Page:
SAHO archive

Displaying 1 - 20 of 27646
Vladimir Shubin
Author: Vladimir Shubin
Author: Ronald (Ronnie) Kasrils
Dr Gordon was Personnel Officer during 1974 at a mine near Windhoek, and the book presents a sociological study of the black migrant labour force on the mine: in the words of the author, his...
On the advice of the State Librarian one fine day in the 1970s, a truck transported thousands of books and magazines from Pretoria’s Central Police Station to a dark hall at the Iscor state steel...
Publication date: 24 October 2018
It was early in the October 1977 morning that they came. Ironically, they came on the morning of the Hindu festival of lights called Diwali, celebrating justice over injustice, light over darkness...
Author: Prithiraj Dullay
The death of Roelof Frederik “Pik” Botha, South Africa’s apartheid era foreign minister from 1977 to 1994, has produced a range of appraisals of his life. The general tone of the commentaries –...
Author: Alet Pretorius
Publication date: 23 October 2018
Thirty years ago in 1977 the beast of Apartheid snuffed out the life of one of the greatest thinkers in the liberation pantheon of South Africa: Steve Biko. He was too much of a threat to the rotten...
Author: Prithiraj Dullay
Publication date: 08 Sept 2008
South Africa is poised on a knife edge. Anything can happen. Last week Pravin Gordhan the Minister of Finance and former head of the S African Revenue Service, plus his deputy were recalled from...
Author: Prithiraj Dullay
Publication date: 03 April 2017
Q: Was the battle of Grahamstown all about black people attacking white people? A: No, coloured people fought on both sides and suffered great losses. Because Grahamstown was created as a base for...
On the 28 of June 1983, the people of Grahamstown heard the news of the impending ‘Independence’ of new black township council. The headlines in the Grocott’s Mail on that day read, ‘A “Homeland”...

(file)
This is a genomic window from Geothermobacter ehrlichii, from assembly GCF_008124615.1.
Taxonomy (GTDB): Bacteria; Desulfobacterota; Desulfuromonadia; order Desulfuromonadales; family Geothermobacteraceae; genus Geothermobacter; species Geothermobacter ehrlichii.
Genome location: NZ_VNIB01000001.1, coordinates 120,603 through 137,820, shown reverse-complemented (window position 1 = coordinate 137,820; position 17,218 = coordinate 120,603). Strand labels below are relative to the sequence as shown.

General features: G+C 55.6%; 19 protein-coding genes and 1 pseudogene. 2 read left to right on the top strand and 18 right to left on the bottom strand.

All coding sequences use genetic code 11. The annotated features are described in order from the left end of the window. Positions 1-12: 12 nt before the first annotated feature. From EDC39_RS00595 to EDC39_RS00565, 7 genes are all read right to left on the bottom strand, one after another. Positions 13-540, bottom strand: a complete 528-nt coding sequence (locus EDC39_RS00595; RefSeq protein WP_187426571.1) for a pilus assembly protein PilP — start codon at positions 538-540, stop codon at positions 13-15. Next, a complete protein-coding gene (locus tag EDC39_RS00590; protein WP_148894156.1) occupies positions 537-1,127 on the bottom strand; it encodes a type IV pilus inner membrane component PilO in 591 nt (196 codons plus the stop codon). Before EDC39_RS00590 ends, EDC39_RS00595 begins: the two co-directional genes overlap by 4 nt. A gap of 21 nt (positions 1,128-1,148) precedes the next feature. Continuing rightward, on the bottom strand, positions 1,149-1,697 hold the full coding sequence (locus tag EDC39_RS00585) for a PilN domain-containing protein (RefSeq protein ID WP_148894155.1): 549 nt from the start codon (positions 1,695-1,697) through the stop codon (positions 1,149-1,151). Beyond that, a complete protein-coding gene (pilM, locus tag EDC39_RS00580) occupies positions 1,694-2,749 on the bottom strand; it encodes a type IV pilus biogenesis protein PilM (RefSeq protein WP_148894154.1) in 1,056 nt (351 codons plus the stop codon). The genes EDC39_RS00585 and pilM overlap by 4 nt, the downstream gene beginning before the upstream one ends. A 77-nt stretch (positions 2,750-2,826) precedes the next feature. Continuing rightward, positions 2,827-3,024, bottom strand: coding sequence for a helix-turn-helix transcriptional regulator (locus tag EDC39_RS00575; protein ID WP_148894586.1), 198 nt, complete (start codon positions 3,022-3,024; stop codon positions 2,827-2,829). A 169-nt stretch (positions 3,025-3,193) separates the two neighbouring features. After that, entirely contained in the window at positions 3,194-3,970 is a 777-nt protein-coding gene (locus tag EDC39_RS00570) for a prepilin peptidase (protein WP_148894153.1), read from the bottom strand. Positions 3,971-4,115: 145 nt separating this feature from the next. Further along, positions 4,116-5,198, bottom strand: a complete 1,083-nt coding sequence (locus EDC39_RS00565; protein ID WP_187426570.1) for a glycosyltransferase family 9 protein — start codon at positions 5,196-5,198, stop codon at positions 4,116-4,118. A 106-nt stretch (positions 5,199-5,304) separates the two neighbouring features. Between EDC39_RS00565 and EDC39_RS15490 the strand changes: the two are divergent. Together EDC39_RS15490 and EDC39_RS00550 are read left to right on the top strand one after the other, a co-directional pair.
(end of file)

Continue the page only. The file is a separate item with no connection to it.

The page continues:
Author: Sinethemba Yame
Born and raised in Grahamstown, SiphiwoMazwayisecretly left the country to join the armed forces of the African National Congress, MkhontoweSizwe. He ultimately lost his life in a shoot-out with the...
Author: Elron Kleinhans & Sinethemba Yame
Starting in 1856 The Cape Colony made a major shift in its policy towards the indigenous African people. Rather than fighting each other as enemies, Governor Sir George Grey sought to win Africans’...
In the first few decades of Grahamstown’s existence, formal segregation along race lines did not exist. People resided where they could best afford to live. The affluent could buy title deeds to...
Q: How did we get a place called Grahamstown? A: Before there was a town, the place was called Egume by the local people. Then the British came and named it after their military hero, John Graham....
Author: Elron Kleinhans
In 1975 protests started in African schools after a directive from the Bantu Education Department that Afrikaans had to be used on an equal basis with English as a language of instruction in...
Author: Elron Kleinhans, Jongi Mene, Dumasani Budaza, Sinethemba Yame
The smallpox epidemic is one that has raged the world over, killing countless numbers of people and wiping out entire ethnic groups and cultures, such as many hoekhoe and Native Americans. This...
Author: Elron Kleinhans
With the dawn of democracy, Grahamstown became the new home of a special cultural centre. It had started in Tanzania in 1986 as part of the African National Congress’s (ANC) initiative to create...
Author: Jongikaya Mene

Pages

Support South African History Online

Dear friends of SAHO

South African History Online (SAHO) needs your support.

SAHO is one of the most visited websites in South Africa with over 6 million unique users a year. Our goal is to fulfill our mandate and continue to build, and make accessible, a new people’s history of South Africa and Africa.

Please help us deliver this by contributing upwards of $1.00 a month for the next 12 months.



Make a donation here and send us a message of support.